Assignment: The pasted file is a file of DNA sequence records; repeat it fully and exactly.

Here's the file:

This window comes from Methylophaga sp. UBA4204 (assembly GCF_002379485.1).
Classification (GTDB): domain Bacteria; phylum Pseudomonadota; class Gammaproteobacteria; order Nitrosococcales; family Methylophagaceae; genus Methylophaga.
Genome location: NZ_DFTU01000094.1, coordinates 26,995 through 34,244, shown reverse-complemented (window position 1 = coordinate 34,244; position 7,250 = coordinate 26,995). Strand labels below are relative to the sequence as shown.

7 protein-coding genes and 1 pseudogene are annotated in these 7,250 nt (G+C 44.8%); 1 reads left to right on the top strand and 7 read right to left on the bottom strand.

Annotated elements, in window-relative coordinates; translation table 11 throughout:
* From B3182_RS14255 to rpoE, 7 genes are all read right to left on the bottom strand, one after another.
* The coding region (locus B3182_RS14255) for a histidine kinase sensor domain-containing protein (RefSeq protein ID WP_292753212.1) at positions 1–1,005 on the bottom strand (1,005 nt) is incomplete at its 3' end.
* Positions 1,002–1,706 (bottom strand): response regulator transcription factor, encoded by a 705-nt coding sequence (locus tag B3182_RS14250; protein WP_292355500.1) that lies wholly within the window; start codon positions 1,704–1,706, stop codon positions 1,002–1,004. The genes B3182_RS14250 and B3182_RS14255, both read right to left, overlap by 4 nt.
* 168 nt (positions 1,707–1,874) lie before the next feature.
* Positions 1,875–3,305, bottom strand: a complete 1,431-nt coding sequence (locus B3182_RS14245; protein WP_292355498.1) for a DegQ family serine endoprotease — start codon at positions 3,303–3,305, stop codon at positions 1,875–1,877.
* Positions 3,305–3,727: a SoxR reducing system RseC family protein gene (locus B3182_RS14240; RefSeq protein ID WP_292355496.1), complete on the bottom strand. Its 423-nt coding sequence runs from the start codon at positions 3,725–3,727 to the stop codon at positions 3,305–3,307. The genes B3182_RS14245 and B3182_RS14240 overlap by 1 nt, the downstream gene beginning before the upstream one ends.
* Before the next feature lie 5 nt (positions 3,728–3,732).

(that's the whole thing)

This window comes from Methylophaga sp. UBA4204 (assembly GCF_002379485.1).
Classification (GTDB): domain Bacteria; phylum Pseudomonadota; class Gammaproteobacteria; order Nitrosococcales; family Methylophagaceae; genus Methylophaga.
Genome location: NZ_DFTU01000094.1, coordinates 26,995 through 34,244, shown reverse-complemented (window position 1 = coordinate 34,244; position 7,250 = coordinate 26,995). Strand labels below are relative to the sequence as shown.

7 protein-coding genes and 1 pseudogene are annotated in these 7,250 nt (G+C 44.8%); 1 reads left to right on the top strand and 7 read right to left on the bottom strand.

Annotated elements, in window-relative coordinates; translation table 11 throughout:
* From B3182_RS14255 to rpoE, 7 genes are all read right to left on the bottom strand, one after another.
* The coding region (locus B3182_RS14255) for a histidine kinase sensor domain-containing protein (RefSeq protein ID WP_292753212.1) at positions 1–1,005 on the bottom strand (1,005 nt) is incomplete at its 3' end.
* Positions 1,002–1,706 (bottom strand): response regulator transcription factor, encoded by a 705-nt coding sequence (locus tag B3182_RS14250; protein WP_292355500.1) that lies wholly within the window; start codon positions 1,704–1,706, stop codon positions 1,002–1,004. The genes B3182_RS14250 and B3182_RS14255, both read right to left, overlap by 4 nt.
* 168 nt (positions 1,707–1,874) lie before the next feature.
* Positions 1,875–3,305, bottom strand: a complete 1,431-nt coding sequence (locus B3182_RS14245; protein WP_292355498.1) for a DegQ family serine endoprotease — start codon at positions 3,303–3,305, stop codon at positions 1,875–1,877.
* Positions 3,305–3,727: a SoxR reducing system RseC family protein gene (locus B3182_RS14240; RefSeq protein ID WP_292355496.1), complete on the bottom strand. Its 423-nt coding sequence runs from the start codon at positions 3,725–3,727 to the stop codon at positions 3,305–3,307. The genes B3182_RS14245 and B3182_RS14240 overlap by 1 nt, the downstream gene beginning before the upstream one ends.
* Before the next feature lie 5 nt (positions 3,728–3,732).